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Non-market Power and Journalism

Journalism is enabled and restricted in different ways by civic, non-market power, especially imparted by the state. On the enabling side, the constitutions of both countries explicitly demand press freedom. As Hallin and

Mancini argued, however, the first amendment of the US constitution is treated “in a more absolutist way” (Hallin and Mancini 2004:229), contrary to Germany, where freedom of speech and the press are balanced against other public concerns: privacy, hate speech, political pluralism, public order (ibid.:163).

Besides these limitations, principles of press freedom extend to other important laws: Specific rights for journalists, for instance, shield laws (to protect sources, including the right to refuse to give evidence), as well as laws that apply to any person or entity that benefit journalism, for example, disclosure laws. There is no federal law but most states—including New York (Digital Media Law Project 2012)—have implemented shield laws with varying strength in the United States. In Germany, general shield laws can be deduced in part from constitutional provision of press freedom, which has been affirmed in a Federal Constitutional Court ruling (Bundesverfassungsgericht 2003). Regulations are spread in other legal areas, for instance, a Zeugnisverweigerungsrecht (right to refuse to give evidence) in criminal law (§53 StPO). The United States first enacted disclosure laws in 1966, titled Freedom of Information Act (FOIA, 5 U.S. Code §552), and added important amendments with the Privacy Act of 1974 (5 U.S. Code §552a). Germany has an equivalent only since 2005, called Informationsfreiheitsgesetz (BGBl. I S. 2722), which merely pertains to federal authorities and thus lacks in reach. Many German states have passed similar laws, but Bavaria is not one of them.

One way in which journalism is regulated in Germany is through a right-of-reply, which is legislated on the state level. The press law of Bavaria (Art. 10 BayPrG), for instance, demands the possibility of factual counterstatements in media outlets. Since the repeal of the fairness doctrine in broadcasting in 1987, which granted a right to reply to political endorsements and potentially damaging news stories for individuals (Schultz and Vile 2005:778), there is no such law in the United States.

Beyond positive law, however, the effective level of press freedom is ultimately decided in practice as the World Press Freedom Index suggests (Reporters Without Borders 2015). The United States has not performed well in 2015, ranking 49th out of 180 countries and below several African nations. Germany ranked 12th. Press freedom may be restricted by selfcensorship (which is included in the regular survey conducted by Reporters Without Borders), submissiveness to the state, according to current affairs and geopolitical circumstances. Media scholars, for instance, found that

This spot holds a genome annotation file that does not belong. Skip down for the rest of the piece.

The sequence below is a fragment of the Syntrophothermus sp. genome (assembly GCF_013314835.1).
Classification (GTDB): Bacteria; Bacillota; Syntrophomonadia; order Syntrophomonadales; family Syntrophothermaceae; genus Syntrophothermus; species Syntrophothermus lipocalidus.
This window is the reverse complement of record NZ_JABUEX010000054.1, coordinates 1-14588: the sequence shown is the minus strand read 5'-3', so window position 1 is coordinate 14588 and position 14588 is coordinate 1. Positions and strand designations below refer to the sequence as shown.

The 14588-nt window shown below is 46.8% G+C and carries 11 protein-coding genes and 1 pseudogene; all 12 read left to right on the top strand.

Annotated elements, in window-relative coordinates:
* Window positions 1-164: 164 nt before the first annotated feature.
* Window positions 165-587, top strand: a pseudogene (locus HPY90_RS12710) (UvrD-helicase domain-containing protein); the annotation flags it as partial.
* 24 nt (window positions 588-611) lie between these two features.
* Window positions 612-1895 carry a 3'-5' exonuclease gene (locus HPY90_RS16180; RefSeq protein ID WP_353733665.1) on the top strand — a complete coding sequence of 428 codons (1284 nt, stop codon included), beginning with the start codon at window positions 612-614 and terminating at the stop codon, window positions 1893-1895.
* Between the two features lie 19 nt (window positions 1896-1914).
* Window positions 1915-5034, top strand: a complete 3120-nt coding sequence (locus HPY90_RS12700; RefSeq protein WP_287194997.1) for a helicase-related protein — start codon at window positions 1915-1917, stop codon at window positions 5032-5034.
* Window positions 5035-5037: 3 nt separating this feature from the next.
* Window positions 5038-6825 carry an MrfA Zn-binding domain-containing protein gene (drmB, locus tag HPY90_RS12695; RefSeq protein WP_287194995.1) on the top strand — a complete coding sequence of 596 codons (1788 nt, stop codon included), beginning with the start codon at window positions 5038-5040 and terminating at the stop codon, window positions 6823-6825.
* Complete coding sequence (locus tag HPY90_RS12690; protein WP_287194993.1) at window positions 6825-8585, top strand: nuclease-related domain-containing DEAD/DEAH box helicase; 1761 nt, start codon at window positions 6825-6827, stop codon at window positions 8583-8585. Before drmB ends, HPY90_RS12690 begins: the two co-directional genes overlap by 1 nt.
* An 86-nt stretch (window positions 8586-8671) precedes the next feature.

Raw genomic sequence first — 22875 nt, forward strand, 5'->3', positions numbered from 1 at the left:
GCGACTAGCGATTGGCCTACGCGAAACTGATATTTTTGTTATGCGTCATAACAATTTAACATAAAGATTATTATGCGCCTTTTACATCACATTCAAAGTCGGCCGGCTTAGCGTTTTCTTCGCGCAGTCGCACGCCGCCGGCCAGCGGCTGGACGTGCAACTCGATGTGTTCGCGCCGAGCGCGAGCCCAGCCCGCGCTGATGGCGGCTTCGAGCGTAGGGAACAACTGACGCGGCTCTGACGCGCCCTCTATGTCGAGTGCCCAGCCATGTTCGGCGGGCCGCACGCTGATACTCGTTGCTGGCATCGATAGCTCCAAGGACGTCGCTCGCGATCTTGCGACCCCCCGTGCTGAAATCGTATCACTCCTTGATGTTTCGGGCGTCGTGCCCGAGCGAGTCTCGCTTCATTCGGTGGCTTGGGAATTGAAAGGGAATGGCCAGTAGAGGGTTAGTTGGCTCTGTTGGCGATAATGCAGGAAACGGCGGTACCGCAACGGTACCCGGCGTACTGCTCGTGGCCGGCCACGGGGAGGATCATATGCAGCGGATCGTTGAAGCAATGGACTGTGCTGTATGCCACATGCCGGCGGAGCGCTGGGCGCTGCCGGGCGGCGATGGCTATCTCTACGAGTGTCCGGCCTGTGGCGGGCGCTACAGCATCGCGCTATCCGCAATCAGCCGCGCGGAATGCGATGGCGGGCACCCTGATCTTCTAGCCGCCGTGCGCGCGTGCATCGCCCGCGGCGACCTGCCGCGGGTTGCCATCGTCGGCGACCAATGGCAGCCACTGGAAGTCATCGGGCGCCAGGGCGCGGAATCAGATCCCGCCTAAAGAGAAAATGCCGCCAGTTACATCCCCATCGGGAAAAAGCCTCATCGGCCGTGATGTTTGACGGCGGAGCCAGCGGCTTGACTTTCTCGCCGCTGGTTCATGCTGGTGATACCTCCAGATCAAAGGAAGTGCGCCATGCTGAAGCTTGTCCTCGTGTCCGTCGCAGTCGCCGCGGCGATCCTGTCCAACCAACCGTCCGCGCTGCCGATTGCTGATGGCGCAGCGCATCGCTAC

US news media assumed a more state-supportive role and engaged in “patriotic journalism” after 9/11 (Zelizer and Allan 2003).

Hallin and Mancini view press councils as phenomena of Democratic Corporatist states and their political culture in which news media are primarily viewed as social institutions rather than businesses (Hallin and Mancini 2004:163-164). Organizationally, the German Presserat is governed and was founded by newspaper publishers and journalists and thus a body of occupational self-regulation (see the following section).

Direct press subsidies are non-existent in both countries. Germany is an exception relative to other Democratic Corporatist media systems (Hallin and Mancini 2004:161). As in other European countries, however, there is an indirect press subsidy in Germany in the form of a sales tax cap (Puppis 2010; WAN 2010). The German state has a more interventionist role in electronic media as it defines the legal framework of public service broadcasting, including its funding structure. One trend in the United States is that other civic actors, namely foundations and philanthropists, have been funding, acquiring, or founding media operations. Prominent examples are the 2013 acquisition of the Washington Post by Amazon founder Jeff Bezos for $250 million (Farhi 2013) and the establishment of the online journalism site The Intercept by eBay founder Pierre Omidyar in 2014. Foundations that are known to fund existing or new journalistic ventures are the Knight, McArthur, Ford Foundations, and Pew Charitable Trust.

The strength of the German public service media sector is primarily a function of funding and reach. They are to a large part funded by license fees, amounting to about 86 percent of total revenues compared to 40 percent in the United States (Benson and Powers 2011). In the 14 countries Benson and Powers compared, the United States ranked lowest in public funding ($3.75 per capita of the total population per year) and Germany highest ($131.27) in 2008. The market share of public service television in Germany was 42.9 percent in 2009 (Puppis 2010:281). In contrast, Public Broadcasting Service (PBS) is not only underfunded but also has an average audience reach of less than 5 percent (Benson 2013:43).

While the German state only determines frame conditions of public service media, political parties and other civil society actors shape these organizations internally by appointing members of broadcasting councils. Because public service media are governed on the federal state level in Germany, the political party balance of each state manifests itself in broadcasting councils. Besides the fact that public service media are obliged to cover political parties equally, it is safe to assume significant influence of the conservative party Christlich- Soziale Union (CSU) in Bavaria on the Bayerischer Rundfunk (BR).

 
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